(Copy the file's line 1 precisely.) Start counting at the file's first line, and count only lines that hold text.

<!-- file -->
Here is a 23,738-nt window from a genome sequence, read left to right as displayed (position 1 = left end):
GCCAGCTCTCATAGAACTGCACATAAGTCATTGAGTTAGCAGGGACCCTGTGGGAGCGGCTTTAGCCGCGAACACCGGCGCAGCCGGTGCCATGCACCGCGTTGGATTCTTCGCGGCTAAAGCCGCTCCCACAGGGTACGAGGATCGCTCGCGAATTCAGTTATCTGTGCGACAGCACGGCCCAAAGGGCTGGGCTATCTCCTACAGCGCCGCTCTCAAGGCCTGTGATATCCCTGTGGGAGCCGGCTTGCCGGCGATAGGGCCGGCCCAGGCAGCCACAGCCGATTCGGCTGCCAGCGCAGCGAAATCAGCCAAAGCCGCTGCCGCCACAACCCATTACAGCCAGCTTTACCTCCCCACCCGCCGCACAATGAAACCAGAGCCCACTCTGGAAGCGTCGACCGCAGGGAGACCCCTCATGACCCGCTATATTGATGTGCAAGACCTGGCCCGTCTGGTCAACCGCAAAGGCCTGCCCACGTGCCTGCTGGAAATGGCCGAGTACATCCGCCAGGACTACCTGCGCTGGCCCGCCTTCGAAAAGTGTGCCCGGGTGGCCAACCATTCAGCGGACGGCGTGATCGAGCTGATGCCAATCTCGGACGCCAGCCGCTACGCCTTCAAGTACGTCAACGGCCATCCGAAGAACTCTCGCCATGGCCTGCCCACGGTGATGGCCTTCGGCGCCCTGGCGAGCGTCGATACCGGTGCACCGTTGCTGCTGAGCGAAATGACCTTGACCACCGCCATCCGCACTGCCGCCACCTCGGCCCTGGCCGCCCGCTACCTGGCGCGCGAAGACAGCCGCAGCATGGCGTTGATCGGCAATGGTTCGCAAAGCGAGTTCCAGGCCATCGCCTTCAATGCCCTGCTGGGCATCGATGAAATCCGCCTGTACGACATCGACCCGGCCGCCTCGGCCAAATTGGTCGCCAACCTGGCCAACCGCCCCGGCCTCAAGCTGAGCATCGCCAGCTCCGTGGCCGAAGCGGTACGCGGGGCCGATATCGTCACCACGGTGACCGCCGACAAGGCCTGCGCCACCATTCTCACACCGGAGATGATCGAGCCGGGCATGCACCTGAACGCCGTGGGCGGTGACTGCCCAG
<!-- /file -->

Here is a 23,738-nt window from a genome sequence, read left to right as displayed (position 1 = left end):